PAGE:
One of the six housing associations paying housing benefit directly to tenants, has issued the warning to landlords at a welfare reform briefing.
GreenSquare has around 400 tenants involved in the project while the city council has around 1,600 and have had to take five of them to court as they were not paying.
This was, however, fewer problems than they had anticipated.
Ann Cornelius, executive director of GreenSquare, has found that 50% of the tenants were adapting fine to direct payments but the other half were struggling. She said:
Fewer people than we expected wandered off with the payments but we have taken five people to court. For one case we were granted a suspended possession order – we didn’t want to go for eviction – and the others were adjourned. It’s lower than we anticipated.
The tenants concerned had been repeatedly requested to settle their arrears, but that it was important for the project to be similar to how it would normally happen out side of the test, as it will be when Universal Credit comes in to play. She said it was as much a learning curve for landlords to see how the courts responded to requests for orders, and due to the large amount of money involved, the housing associations were having to stick to their arrears policy rigidly.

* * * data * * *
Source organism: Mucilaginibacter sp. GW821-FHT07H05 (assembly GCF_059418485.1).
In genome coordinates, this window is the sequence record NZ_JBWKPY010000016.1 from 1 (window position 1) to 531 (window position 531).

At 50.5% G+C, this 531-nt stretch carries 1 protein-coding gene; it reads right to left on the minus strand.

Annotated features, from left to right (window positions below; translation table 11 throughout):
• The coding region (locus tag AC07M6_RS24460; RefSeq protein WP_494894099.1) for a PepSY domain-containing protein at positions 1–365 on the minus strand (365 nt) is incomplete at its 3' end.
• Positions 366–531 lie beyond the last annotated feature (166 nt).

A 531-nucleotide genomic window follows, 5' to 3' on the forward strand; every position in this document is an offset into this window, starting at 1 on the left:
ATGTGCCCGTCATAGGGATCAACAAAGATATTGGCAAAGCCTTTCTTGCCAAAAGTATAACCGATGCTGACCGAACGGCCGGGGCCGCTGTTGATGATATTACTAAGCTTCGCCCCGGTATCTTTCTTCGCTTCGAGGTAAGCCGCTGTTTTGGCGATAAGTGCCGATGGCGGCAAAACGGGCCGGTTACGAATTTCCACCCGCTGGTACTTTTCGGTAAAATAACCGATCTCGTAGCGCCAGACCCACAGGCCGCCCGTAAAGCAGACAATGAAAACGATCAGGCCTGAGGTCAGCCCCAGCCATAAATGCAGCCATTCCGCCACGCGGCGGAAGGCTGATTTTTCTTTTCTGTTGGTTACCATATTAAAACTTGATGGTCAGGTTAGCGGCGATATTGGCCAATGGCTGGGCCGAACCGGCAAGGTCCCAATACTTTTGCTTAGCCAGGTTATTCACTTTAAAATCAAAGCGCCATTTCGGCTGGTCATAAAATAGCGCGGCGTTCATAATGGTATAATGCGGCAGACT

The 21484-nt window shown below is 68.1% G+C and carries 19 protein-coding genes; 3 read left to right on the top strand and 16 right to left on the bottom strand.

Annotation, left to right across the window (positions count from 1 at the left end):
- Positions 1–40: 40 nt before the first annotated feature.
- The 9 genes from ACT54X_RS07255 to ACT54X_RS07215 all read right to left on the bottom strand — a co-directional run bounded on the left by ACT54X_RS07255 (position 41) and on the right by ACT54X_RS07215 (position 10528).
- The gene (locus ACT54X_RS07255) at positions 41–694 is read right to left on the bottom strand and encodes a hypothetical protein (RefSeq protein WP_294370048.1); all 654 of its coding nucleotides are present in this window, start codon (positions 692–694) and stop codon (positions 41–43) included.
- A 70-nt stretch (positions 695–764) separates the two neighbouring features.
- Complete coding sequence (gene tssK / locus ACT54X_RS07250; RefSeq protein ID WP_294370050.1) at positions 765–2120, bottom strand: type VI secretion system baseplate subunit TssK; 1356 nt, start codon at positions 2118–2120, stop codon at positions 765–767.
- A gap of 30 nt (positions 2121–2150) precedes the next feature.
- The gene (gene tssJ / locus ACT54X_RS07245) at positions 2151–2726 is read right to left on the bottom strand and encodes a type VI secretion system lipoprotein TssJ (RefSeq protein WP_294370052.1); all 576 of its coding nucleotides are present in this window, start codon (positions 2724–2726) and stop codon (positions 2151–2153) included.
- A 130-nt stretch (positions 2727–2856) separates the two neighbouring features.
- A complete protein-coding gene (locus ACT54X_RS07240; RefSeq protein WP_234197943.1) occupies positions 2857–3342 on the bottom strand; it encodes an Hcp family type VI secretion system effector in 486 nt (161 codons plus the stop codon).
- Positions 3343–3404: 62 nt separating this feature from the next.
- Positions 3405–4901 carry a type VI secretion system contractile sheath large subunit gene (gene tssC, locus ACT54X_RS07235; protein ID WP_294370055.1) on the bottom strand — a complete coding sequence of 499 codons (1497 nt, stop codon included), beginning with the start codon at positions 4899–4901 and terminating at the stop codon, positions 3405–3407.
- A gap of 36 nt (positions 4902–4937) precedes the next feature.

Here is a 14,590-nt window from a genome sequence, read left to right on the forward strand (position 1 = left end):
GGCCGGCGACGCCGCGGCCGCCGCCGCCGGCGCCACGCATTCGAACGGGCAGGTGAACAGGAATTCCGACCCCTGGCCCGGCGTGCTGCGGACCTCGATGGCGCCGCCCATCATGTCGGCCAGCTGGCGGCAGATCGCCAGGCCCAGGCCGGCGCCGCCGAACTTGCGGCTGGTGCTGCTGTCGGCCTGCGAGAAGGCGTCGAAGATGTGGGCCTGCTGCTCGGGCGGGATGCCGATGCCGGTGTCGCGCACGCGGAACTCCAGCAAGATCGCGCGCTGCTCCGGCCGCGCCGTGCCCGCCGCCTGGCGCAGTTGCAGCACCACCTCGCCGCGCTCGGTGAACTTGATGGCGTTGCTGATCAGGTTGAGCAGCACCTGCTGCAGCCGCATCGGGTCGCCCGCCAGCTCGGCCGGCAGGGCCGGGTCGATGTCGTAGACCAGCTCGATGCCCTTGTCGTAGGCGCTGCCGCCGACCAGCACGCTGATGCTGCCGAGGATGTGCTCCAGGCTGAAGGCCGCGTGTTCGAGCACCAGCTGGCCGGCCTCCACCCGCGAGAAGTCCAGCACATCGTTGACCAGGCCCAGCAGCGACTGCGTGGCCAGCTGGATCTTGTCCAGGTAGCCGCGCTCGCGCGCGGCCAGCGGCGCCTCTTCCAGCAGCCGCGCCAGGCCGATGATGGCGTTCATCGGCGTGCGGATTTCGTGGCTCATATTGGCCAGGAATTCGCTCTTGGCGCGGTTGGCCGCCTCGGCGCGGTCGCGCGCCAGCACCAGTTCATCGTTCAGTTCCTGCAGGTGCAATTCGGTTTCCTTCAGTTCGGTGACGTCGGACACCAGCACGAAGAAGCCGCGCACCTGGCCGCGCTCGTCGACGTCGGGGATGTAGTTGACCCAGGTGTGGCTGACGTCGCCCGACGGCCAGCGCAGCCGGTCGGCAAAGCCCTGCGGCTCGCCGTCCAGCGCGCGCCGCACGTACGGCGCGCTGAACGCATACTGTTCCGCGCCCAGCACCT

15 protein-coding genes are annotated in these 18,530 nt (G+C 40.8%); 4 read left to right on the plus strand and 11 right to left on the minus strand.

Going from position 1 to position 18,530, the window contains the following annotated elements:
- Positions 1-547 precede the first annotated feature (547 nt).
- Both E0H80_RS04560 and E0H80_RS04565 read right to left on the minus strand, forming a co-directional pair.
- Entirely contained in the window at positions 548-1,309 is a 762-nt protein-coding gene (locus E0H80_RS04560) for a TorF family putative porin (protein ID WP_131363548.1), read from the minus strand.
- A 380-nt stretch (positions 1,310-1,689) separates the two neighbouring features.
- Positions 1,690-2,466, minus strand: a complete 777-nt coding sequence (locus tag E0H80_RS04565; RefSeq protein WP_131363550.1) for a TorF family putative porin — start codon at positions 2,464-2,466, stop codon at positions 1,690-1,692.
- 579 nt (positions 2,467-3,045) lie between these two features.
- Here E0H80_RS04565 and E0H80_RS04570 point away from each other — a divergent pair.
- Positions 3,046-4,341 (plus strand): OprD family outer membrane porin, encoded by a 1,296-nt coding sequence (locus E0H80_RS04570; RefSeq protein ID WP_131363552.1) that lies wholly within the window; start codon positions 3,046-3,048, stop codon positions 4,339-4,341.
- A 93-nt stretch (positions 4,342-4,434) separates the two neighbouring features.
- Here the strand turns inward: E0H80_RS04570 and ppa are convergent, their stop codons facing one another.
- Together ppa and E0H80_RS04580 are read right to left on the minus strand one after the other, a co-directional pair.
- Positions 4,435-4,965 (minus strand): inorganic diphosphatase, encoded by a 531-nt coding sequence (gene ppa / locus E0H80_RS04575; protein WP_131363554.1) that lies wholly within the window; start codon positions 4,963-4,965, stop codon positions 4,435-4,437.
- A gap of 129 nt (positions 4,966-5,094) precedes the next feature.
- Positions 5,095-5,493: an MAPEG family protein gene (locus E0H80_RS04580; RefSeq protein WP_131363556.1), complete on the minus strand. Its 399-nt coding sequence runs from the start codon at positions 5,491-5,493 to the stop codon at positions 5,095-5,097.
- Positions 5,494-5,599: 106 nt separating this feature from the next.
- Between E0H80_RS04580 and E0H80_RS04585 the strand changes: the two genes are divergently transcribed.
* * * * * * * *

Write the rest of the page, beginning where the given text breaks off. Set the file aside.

Cornelius said she was surprised that 60% of tenants that had bank accounts, but that some were in unauthorised overdrafts or had Post Office Card Accounts. She said the group actually wrote to banks informing them customers would be coming in to set up accounts.
Introduction The National Statement of Expectations for Supported Housing (NSE) was finally published on 20 October 2020, five years after the 2015 Comprehensive Spending Review suggested regulatory and oversight changes were needed, although in 2018 the government >>>
Support Solutions 5th National Housing Support & Social Care Conference 2014
The conference tackled todays issues at provider level, and provided knowledgeable people to present the workshops.
A.L - Caraston Hall